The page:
Edmonton man attracts imposters, global fame in search for ex whose Christmas gift is unopened after 47 years

After an unopened Christmas gift earned him 15 minutes of fame, Adrian Pearce has still not found his long-lost ex-girlfriend but has received interesting overtures from some strange imposters.

'I figure these people aren't who they say they are, and they can't answer my questions,' he says

Adrian Pearce still has an unopened Christmas gift from 47 years ago. (Facebook)

After an unopened Christmas gift earned him 15 minutes of fame, Edmontonian Adrian Pearce has still not found his long-lost ex-girlfriend but has received interesting overtures from some strange imposters.

Pearce rose to international fame this holiday season for keeping an unopened Christmas gift given to him by a girl named Vicki — his first serious girlfriend who dumped him 47 years ago.

Since his story went international, three women have come forward claiming to be his old flame.

"I figure these people aren't who they say they are, and they can't answer my questions," Pearce said in an interview with CBC Radio's Edmonton AM on Tuesday.

Pearce has questioned the strangers about old geology teachers and old dates. No one has been able to accurately answer.

Pearce suspects he's attracted a few catfish.

"They know they would be outed the minute they gave me the wrong answer," said Pearce. "I want to see if they are bona fide."
Adrian Pearce and Vicki out on a date before their fateful break-up. (Facebook)

The now infamous present, dog-eared and tattered, was given to Pearce in 1970 when he was a 17-year-old Grade 12 student at George S. Henry Secondary School in Don Mills in suburban Toronto.

It was just a few days before Christmas, and Pearce was looking forward to the holidays when Vicki broke up with him, just before handing him a small gift, wrapped in shiny blue paper.

Pearce was so upset that day, he vowed to never open the present. And he never has.

For years, Pearce continued putting the present under the tree, even after he got married and had children.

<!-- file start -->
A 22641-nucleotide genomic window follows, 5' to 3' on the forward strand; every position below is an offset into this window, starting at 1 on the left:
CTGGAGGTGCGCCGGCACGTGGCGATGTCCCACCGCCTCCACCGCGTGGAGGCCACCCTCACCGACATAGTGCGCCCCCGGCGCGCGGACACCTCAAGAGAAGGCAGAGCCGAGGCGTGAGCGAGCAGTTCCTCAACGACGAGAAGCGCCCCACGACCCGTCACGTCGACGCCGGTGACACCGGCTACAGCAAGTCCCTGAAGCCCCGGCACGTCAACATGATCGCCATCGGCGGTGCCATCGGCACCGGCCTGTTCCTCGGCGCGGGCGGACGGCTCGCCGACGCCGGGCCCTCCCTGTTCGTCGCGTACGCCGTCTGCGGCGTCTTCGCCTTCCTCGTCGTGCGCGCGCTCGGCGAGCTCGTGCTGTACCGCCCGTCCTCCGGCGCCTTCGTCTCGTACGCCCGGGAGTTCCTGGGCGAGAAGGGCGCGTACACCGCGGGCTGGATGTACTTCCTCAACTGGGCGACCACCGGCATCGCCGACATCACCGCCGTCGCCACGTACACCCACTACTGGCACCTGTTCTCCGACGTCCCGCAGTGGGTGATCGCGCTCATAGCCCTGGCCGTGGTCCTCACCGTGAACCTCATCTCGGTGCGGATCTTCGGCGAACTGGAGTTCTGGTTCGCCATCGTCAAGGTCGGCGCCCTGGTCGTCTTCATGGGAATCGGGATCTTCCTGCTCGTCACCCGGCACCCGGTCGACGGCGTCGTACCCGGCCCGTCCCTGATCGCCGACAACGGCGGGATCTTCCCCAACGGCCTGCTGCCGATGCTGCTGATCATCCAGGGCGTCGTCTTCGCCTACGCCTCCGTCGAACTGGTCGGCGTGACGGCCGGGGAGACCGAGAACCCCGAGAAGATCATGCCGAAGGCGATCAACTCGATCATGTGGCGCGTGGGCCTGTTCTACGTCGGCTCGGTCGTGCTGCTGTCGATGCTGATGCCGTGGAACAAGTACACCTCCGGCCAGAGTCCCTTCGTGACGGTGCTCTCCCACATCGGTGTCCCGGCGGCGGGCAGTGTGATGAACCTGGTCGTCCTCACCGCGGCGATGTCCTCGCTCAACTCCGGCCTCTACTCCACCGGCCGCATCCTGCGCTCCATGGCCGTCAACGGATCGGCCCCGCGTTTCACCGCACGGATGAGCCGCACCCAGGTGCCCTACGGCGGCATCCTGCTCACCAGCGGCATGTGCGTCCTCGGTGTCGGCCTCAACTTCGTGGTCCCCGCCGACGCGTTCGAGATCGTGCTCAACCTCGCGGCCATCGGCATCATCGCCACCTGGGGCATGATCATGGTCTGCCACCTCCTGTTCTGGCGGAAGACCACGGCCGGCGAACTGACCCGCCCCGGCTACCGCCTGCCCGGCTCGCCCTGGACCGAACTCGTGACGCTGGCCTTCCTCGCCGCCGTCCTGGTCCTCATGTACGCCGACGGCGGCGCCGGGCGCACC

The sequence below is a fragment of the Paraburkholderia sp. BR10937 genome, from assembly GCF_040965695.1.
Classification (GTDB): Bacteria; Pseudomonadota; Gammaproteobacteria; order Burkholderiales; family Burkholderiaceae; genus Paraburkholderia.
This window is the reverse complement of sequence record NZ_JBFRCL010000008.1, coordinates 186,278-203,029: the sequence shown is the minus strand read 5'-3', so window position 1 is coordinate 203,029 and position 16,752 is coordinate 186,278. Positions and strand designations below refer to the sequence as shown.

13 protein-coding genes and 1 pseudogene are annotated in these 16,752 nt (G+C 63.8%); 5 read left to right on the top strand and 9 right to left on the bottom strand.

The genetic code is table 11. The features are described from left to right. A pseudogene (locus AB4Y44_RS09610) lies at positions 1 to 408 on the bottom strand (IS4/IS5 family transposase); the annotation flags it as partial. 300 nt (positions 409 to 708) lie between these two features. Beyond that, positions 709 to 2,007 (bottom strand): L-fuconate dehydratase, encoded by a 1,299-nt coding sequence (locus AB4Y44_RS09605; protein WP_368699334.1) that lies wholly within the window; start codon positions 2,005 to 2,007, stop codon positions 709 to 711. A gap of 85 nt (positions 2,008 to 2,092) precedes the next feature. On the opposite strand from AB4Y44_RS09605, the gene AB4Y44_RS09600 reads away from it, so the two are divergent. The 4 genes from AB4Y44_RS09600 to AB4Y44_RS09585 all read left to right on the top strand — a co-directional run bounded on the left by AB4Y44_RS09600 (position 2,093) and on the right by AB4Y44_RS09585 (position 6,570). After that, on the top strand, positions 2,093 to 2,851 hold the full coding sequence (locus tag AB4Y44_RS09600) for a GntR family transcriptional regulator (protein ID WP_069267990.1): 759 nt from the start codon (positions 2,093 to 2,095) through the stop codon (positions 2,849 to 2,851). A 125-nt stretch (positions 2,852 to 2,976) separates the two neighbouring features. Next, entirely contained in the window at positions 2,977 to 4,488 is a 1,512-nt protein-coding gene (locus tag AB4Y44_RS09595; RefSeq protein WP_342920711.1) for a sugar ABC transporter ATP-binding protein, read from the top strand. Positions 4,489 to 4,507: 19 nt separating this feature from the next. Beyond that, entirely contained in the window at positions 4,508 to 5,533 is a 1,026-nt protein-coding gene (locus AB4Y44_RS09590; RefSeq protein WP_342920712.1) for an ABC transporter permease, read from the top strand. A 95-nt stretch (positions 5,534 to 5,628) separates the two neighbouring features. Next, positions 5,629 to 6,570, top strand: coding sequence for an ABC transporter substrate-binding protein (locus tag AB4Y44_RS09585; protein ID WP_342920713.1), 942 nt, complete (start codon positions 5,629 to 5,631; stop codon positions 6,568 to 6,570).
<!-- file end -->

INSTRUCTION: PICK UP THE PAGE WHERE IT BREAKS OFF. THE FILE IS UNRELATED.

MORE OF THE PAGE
Pearce's strange tale of stubbornness went international after getting picked up by journalists in Edmonton a few days before Christmas.
The gift that Adrian Pearce received from an old girlfriend who dumped him 47 years ago. (Facebook)

A moron, a heartbroken bloke 

The story has made headlines in the Philippines, Poland, Russia, Germany, the Netherlands, Australia, England and the United States, where the New York Post headlined his story: "Wife stays with moron who put unopened gift from ex under the tree for 47 years".

Pearce is taking all the publicity, even that less-than-polite headlines, in stride.

"I thought that was funny. They've got to sell newspapers, and get people to look at their website, so calling me a moron didn't affect me at all," said Pearce, a veteran cameraman in the city.

"I mean, the English called me a 'Heartbroken bloke.' They've got to do what they have to and I didn't take offence."

Pearce can't quite understand why people are so captivated by his 47-year-old gift saga, but thinks it may have something to do with hope.

"It's pretty funny. It does surprise me that it went that far, that people were that interested," he said.

"There's so much crappy news out there. This isn't fake news. This is real news and this is a story that could have a happy ending."

Christmas wouldn't be the same without it- Adrian Pearce

Pearce still hopes to find Vicki. He's tried contacting her through friends and old phone numbers, to no avail. 

If they do reconnect, he wants them to open the gift together on the "50th anniversary" of their breakup. If that doesn't happen, he said the experience has still been a positive one. It has helped him reconnect with other friends and schoolmates from his past.

"The icing on the cake, so to speak, would be finding this woman and having her join the celebration," Pearce said.

If Vicki never surfaces, Pearce said he would prefer to leave his present, and its faded wrapping paper, untouched.

Pearce, his children, and his slightly beleaguered wife have all come to appreciate the mystery of it all.

"I will still pull it out every Christmas, although my wife doesn't let it go under the tree anymore and hasn't for quite some time," said Pearce with a chuckle.

"I get a lot of pleasure looking at it and not opening it. It's become such a habit after 47 years, Christmas wouldn't be the same without it."

About the Author

Wallis Snowdon


Wallis Snowdon is a digital journalist with CBC Edmonton. She has nearly a decade of experience reporting behind her. Originally from New Brunswick, her journalism career has taken her from Nova Scotia to Fort McMurray. Share your stories with Wallis at wallis.snowdon@cbc.ca

With files Tanara Mclean